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Employment & Labour, Human Rights

PTSD bill a positive step: Achkar

A private member's bill that would establish a federal framework to address post-traumatic stress disorder (PTSD) is a positive step in recognizing mental health issues faced by first responders, Toronto employment and human rights lawyer Christopher Achkar tells The Lawyer's Daily.

Achkar, founder of Achkar Law, says the bill is a step in the right direction when it comes to awareness, but cautions that such “blanket solutions” may not be the best approach for complex mental health issues.

“It might standardize it a bit too much to the point that if something doesn’t fall into a certain category then it must not be [PTSD],” he tells the online legal publication.

“Little intricacies, I think, still need to be examined properly because what separates symptoms for one person are simply not what happens to someone else,” Achkar says.

He worries that relying on a framework may exclude some people who suffer from PTSD if their symptoms differ. He also points out the difficulty in recognizing mental health issues.

“What one person would view as PTSD, legitimately so, may not be what a supervisor in a workplace would regard as PTSD,” he explains.

Bill C-211, the Federal Framework on Post-Traumatic Stress Disorder Act, was introduced by Conservative MP Todd Doherty and is currently undergoing second reading in the Senate.

If passed, the bill would require the government to work with provinces and territories to create a federal framework to address post-traumatic stress disorder.

Paramedics, police officers, nurses, firefighters, military members and corrections officers who deal with PTSD as a result of their jobs inspired Doherty to create the bill.

“Right now, there is no standard diagnosis of care for PTSD that is consistent from the east coast to the west coast,” Doherty said in a statement last year.

“Our warriors who have sacrificed so much for our country are not receiving the proper care and support needed to deal with PTSD,” he added, noting that he’d heard from hundreds of Canadians suffering from PTSD in his effort to bring Bill C-211 to fruition.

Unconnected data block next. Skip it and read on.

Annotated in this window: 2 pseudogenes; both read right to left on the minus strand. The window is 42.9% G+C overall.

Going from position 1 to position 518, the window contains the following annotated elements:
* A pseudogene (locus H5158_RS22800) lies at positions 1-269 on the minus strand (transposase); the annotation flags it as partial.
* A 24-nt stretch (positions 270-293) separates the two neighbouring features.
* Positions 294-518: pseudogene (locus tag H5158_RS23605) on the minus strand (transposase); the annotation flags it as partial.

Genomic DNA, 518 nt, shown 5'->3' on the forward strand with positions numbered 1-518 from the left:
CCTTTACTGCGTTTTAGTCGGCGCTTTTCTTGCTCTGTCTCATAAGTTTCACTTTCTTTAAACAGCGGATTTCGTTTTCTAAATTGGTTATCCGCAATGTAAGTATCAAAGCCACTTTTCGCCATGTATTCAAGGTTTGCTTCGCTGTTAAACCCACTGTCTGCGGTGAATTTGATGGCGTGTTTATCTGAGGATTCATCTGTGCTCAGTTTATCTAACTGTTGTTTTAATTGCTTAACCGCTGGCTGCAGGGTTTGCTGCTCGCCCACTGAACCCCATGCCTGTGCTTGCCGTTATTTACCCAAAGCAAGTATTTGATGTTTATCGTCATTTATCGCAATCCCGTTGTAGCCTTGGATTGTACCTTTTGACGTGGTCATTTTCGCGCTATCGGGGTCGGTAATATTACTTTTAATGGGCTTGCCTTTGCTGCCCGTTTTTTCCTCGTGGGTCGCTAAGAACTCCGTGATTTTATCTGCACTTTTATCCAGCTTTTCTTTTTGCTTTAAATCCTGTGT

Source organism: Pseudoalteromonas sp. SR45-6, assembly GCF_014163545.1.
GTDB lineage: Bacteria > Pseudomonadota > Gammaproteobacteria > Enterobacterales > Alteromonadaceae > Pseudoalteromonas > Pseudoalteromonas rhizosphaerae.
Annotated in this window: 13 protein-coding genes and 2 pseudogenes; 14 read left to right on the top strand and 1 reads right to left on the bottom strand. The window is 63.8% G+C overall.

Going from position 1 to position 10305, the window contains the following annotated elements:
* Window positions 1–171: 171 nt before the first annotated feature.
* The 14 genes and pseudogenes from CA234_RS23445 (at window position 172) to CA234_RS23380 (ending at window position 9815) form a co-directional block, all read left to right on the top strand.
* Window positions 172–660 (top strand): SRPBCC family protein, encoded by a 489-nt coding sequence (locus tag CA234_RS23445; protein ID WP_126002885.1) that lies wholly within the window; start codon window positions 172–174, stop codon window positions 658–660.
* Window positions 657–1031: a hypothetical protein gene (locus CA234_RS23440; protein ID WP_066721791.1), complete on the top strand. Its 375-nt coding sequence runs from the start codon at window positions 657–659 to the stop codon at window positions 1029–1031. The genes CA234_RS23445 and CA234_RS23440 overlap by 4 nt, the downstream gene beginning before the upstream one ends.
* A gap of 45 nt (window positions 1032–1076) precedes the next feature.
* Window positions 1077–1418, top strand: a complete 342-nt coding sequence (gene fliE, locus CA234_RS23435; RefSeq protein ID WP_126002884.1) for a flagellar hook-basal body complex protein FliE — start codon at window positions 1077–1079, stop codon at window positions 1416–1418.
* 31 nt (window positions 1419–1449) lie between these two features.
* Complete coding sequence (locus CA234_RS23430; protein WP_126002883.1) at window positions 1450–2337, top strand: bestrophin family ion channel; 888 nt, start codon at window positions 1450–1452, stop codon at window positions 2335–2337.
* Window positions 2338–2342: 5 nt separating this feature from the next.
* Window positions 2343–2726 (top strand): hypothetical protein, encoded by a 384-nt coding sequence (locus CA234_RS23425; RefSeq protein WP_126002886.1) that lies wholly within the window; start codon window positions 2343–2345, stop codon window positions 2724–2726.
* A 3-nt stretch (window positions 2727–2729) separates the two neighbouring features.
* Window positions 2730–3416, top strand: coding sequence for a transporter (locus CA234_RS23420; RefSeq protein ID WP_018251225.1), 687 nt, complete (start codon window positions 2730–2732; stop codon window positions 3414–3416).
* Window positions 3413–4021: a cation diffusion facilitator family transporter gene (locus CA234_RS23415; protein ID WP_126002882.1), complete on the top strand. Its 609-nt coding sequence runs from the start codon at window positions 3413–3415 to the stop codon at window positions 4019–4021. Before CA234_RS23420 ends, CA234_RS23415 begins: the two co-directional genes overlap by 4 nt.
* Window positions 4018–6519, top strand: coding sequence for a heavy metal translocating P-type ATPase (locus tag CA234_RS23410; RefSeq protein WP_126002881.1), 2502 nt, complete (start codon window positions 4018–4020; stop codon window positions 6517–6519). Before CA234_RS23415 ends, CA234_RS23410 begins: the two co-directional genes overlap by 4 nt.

Achkar says employers should watch for signs of mental health issues in their workplaces and support those who made need accommodation.  

Further he says it's important for people to remember that health professionals and emergency workers are human and can be affected by their on-the-job experiences. 

“We think that someone who is a cardiologist is someone who is supposed to be so comfortable with hearts, and not have a problem with it ever, that [surgery] is the norm. It’s almost a flattering confidence that we have [in first responders]. We put them on a pedestal, but my point is that we tend to forget that they may personally be affected,” he says.

Given the nature of their work, first responders will continue to be at risk for PTSD, but Bill C-211 may help in supporting them once symptoms occur, says Achkar.

“It’s more of how do we deal with it when it comes up and minimize the effects because the earlier we can put our finger on what is wrong, or what needs our attention, the better we are at resolving it.”

Although mental health is a new topic of conversation in the workplace, Achkar says it should be tackled head-on to help reduce the stigma for those who suffer from it.  

He tells the publication that Bill C-211 may help those affected by PTSD, it won’t prevent it from occurring.

“That’s just the nature of the jobs,” he says.

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